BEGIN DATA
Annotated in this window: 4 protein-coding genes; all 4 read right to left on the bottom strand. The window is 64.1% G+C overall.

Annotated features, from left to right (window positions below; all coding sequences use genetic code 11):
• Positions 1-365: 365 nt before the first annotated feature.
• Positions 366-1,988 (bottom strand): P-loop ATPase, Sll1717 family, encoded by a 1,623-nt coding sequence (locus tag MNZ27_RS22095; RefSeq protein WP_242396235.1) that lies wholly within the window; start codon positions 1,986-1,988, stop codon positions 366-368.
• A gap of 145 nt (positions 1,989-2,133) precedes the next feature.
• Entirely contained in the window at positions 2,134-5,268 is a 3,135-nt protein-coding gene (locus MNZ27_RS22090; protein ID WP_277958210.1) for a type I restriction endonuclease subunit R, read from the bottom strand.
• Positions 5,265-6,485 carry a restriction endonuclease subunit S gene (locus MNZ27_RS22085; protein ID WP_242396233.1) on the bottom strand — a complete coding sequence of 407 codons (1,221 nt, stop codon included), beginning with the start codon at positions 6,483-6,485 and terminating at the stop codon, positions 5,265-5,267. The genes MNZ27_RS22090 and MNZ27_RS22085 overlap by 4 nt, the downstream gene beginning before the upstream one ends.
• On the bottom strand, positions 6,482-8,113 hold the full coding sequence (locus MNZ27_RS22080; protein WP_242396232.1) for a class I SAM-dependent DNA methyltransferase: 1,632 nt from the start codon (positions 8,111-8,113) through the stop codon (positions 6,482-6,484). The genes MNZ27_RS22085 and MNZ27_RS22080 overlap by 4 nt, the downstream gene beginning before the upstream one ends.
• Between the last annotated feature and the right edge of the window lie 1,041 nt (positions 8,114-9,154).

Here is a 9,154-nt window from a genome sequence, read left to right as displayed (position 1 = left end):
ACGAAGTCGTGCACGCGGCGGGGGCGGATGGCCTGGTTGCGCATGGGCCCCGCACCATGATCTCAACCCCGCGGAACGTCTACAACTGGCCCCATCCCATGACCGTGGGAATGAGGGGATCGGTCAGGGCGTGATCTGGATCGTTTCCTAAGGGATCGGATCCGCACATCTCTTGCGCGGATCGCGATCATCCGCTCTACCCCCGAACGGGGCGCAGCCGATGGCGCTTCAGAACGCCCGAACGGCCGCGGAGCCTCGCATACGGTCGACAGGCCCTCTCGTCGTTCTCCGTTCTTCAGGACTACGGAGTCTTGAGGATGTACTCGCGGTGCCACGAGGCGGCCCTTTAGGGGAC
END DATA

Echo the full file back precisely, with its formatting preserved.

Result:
Annotated in this window: 4 protein-coding genes; all 4 read right to left on the bottom strand. The window is 64.1% G+C overall.

Annotated features, from left to right (window positions below; all coding sequences use genetic code 11):
• Positions 1-365: 365 nt before the first annotated feature.
• Positions 366-1,988 (bottom strand): P-loop ATPase, Sll1717 family, encoded by a 1,623-nt coding sequence (locus tag MNZ27_RS22095; RefSeq protein WP_242396235.1) that lies wholly within the window; start codon positions 1,986-1,988, stop codon positions 366-368.
• A gap of 145 nt (positions 1,989-2,133) precedes the next feature.
• Entirely contained in the window at positions 2,134-5,268 is a 3,135-nt protein-coding gene (locus MNZ27_RS22090; protein ID WP_277958210.1) for a type I restriction endonuclease subunit R, read from the bottom strand.
• Positions 5,265-6,485 carry a restriction endonuclease subunit S gene (locus MNZ27_RS22085; protein ID WP_242396233.1) on the bottom strand — a complete coding sequence of 407 codons (1,221 nt, stop codon included), beginning with the start codon at positions 6,483-6,485 and terminating at the stop codon, positions 5,265-5,267. The genes MNZ27_RS22090 and MNZ27_RS22085 overlap by 4 nt, the downstream gene beginning before the upstream one ends.
• On the bottom strand, positions 6,482-8,113 hold the full coding sequence (locus MNZ27_RS22080; protein WP_242396232.1) for a class I SAM-dependent DNA methyltransferase: 1,632 nt from the start codon (positions 8,111-8,113) through the stop codon (positions 6,482-6,484). The genes MNZ27_RS22085 and MNZ27_RS22080 overlap by 4 nt, the downstream gene beginning before the upstream one ends.
• Between the last annotated feature and the right edge of the window lie 1,041 nt (positions 8,114-9,154).

Here is a 9,154-nt window from a genome sequence, read left to right as displayed (position 1 = left end):
ACGAAGTCGTGCACGCGGCGGGGGCGGATGGCCTGGTTGCGCATGGGCCCCGCACCATGATCTCAACCCCGCGGAACGTCTACAACTGGCCCCATCCCATGACCGTGGGAATGAGGGGATCGGTCAGGGCGTGATCTGGATCGTTTCCTAAGGGATCGGATCCGCACATCTCTTGCGCGGATCGCGATCATCCGCTCTACCCCCGAACGGGGCGCAGCCGATGGCGCTTCAGAACGCCCGAACGGCCGCGGAGCCTCGCATACGGTCGACAGGCCCTCTCGTCGTTCTCCGTTCTTCAGGACTACGGAGTCTTGAGGATGTACTCGCGGTGCCACGAGGCGGCCCTTTAGGGGAC